President Barack Obama on Friday said he felt that his administration could not avoid urging the Supreme Court to strike down Proposition 8, California's gay marriage ban.

The administration waited until the last minute to file an amicus brief in the case challenging the constitutionality of Proposition 8.

In its brief, the Department of Justice stopped short of calling on the court to strike down marriage bans nationwide. But its position, that such bans in states where gay couples are recognized but not allowed to marry violate equal protection, affects at least 8 other states where civil unions or domestic partnerships are legal. (Colorado is expected to legalize civil unions.)

(Related: Gay groups cheer as Obama urges Supreme Court to strike down Prop 8.)

During a press conference at the White House, Obama said he felt there was no way to avoid the case.

“I felt it was important for us to articulate what I believe and what this administration stands for,” the president said.

“What we've said is that same-sex couples are a group, a class, that deserves heightened scrutiny, that the Supreme Court needs to ask the state why it's doing it, and if the state doesn't have a good reason, then it should be struck down,” he added.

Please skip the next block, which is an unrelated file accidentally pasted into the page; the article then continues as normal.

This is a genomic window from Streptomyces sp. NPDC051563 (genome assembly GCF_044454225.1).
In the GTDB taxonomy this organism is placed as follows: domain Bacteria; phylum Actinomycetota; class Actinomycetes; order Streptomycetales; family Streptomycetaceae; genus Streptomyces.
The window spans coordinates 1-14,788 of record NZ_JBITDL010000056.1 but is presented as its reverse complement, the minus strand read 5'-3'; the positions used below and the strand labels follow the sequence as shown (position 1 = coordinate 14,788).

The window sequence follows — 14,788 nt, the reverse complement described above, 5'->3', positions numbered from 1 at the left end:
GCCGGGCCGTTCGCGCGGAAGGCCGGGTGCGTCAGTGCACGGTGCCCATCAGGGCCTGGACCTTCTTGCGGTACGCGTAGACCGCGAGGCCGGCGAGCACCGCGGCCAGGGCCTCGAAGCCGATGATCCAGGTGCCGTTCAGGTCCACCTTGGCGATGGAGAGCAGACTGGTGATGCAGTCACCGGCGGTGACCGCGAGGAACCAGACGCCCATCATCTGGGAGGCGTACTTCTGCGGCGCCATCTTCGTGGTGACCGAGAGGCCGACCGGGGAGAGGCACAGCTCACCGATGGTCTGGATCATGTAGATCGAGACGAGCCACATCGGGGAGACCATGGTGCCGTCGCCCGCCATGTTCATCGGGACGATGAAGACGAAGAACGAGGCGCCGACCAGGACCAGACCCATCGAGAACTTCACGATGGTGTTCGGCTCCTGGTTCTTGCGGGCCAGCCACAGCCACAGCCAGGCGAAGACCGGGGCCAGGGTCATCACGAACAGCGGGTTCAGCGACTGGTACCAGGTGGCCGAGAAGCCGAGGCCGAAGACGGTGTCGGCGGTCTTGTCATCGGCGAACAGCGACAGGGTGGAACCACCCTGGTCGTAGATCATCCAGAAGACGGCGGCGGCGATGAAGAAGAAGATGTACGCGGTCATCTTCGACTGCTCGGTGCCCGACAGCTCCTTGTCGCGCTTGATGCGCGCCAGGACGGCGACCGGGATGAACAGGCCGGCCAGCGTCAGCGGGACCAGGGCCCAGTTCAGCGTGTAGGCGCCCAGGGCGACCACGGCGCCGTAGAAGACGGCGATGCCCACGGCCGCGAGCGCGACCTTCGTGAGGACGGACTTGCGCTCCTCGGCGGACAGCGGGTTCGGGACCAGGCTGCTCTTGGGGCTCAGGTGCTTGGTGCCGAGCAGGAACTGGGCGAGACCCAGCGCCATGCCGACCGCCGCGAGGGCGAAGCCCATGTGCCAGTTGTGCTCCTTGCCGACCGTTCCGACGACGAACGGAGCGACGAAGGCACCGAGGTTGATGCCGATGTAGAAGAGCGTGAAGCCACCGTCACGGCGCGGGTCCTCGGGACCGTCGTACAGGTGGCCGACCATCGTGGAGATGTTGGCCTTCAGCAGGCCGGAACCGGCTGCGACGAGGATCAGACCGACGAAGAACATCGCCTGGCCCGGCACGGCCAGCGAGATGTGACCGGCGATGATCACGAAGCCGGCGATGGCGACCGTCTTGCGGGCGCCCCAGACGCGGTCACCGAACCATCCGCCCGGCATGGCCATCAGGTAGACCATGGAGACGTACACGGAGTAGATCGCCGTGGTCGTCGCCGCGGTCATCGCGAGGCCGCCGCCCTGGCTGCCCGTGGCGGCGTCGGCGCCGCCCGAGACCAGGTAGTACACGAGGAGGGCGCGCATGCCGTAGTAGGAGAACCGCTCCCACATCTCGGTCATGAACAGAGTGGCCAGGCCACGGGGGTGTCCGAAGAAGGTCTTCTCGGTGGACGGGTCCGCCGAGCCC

The president also made clear that he made the decision on whether the administration should become involved in the case.

“When the Supreme Court essentially called the question by taking this case about California's law, I didn't feel like that was something that this administration could avoid.”

“If the Supreme Court asks me or my attorney general or solicitor general, 'Do we think that meets constitutional muster?,' I felt it was important for us to answer that question honestly. And the answer is no.” (The video is embedded on this page. Visit our video library for more videos.)